The European Space Agency has fired a £1.3 billion probe into the path of the sun - here's why

Early this morning (10 Feb) the darkened skies of Cape Canaveral in Florida erupted into hot yellow flame as an Atlas 5 rocket thrust up, out, and away from our planet.

Attached to the rocket was a £1.3 billion probe setting out on its journey to become the closest scientific device humans have ever thrown at the sun.

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The sun is our largest celestial body. A raging ball of burning gas some 150 miles away, but with such a high price tag - and a high chance the project may fail - why is NASA and the European Space Agency invested in it?

Liftoff for @ESASolarOrbiter ESA's mission to face the Sun up close. Read more: https://t.co/c2BQ8sJqKh #WeAreAllSolarOrbiters #SolarOrbiter pic.twitter.com/7QOGcNszKB

— ESA (@esa) February 10, 2020

The journey

At 4am on Monday (23.03 Sunday, local time) The European Space Agency in partnership with NASA, launched the Solar Orbiter probe. It will travel until it is 26 million miles away from the sun - closer than Mercury - and endure searing hot temperatures.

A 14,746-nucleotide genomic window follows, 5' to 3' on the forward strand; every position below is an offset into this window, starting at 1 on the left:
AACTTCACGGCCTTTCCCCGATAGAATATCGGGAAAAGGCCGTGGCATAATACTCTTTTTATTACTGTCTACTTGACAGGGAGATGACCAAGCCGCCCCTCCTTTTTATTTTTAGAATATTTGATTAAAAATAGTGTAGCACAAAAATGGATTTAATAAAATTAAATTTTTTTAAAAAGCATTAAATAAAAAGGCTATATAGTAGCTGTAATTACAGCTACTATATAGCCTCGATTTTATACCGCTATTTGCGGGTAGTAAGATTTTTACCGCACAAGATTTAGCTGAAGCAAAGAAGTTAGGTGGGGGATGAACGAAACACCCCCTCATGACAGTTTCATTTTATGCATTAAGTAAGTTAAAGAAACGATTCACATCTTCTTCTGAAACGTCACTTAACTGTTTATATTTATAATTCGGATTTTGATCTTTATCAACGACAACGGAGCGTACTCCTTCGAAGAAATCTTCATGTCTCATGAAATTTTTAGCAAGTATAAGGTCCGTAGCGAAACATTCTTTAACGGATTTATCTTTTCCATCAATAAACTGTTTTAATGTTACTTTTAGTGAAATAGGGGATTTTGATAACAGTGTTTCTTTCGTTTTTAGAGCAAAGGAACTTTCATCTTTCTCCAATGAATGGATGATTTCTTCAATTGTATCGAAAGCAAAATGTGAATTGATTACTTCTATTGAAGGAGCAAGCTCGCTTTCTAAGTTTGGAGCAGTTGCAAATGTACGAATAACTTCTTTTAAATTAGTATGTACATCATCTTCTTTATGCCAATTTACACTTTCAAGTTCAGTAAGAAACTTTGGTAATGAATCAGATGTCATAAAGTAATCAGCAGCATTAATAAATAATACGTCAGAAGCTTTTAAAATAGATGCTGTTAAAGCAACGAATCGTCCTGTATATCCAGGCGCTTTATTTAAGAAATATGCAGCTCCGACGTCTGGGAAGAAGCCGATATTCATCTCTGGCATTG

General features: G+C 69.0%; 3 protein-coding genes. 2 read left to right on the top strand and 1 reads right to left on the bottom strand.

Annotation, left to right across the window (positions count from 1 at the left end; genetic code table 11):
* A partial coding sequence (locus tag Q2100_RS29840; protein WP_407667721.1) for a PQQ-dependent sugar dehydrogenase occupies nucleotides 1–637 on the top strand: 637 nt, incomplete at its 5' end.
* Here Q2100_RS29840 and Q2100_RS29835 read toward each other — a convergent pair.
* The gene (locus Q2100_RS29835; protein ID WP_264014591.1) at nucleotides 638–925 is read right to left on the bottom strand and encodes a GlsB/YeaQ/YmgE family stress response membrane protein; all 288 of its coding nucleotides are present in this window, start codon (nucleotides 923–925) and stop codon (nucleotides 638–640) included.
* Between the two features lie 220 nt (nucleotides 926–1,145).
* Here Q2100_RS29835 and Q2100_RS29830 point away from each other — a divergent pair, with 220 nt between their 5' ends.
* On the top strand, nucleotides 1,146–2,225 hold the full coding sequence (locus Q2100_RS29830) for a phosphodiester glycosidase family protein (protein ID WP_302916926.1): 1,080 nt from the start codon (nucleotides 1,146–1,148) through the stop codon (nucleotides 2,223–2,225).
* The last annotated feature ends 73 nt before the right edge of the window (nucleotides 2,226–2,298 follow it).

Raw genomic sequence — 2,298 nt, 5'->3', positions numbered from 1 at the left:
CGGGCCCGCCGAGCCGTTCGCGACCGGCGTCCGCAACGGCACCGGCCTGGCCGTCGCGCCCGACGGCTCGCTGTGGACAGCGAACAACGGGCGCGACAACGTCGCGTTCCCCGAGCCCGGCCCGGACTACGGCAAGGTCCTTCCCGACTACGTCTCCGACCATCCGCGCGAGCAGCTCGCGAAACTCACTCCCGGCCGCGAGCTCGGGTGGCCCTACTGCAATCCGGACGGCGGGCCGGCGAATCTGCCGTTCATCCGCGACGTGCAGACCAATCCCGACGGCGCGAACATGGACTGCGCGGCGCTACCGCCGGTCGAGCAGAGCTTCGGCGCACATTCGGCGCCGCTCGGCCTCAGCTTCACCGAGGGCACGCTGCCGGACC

In two years, the Solar Orbiter- roughly the size of a van - will arrive near its location. The probe will operate behind a large titanium shield to stop it being burnt to a crisp.

Prof Tim Horbury from Imperial College London told the BBC, "We need to go close to the sun to look at a source region, then measure the particles and fields that come out from it. It's this combination, plus the unique orbit, that makes Solar Orbiter so powerful in studying how the Sun works and affects the Solar System."

"We don't yet have a detailed understanding of why the sun has an 11-year cycle over which activity rises and falls," said Prof Lucie Green from University College London.

Can't we do this from Earth?

The expedition comes as the golden age of advances in solar physics kicks off. Earlier last month the newly opened Daniel K Inouye telescope was able to capture photographs of the sun's surface.

The Solar Orbiter will be able to record the sun's poles, rather than the equator which is what we can see. Scientists will be able to study underneath and above the sun.

This is an incredible feat of science and solar photography, but the Solar Orbiter probe will be able to reach distances closer than any other man-made contraption has done before.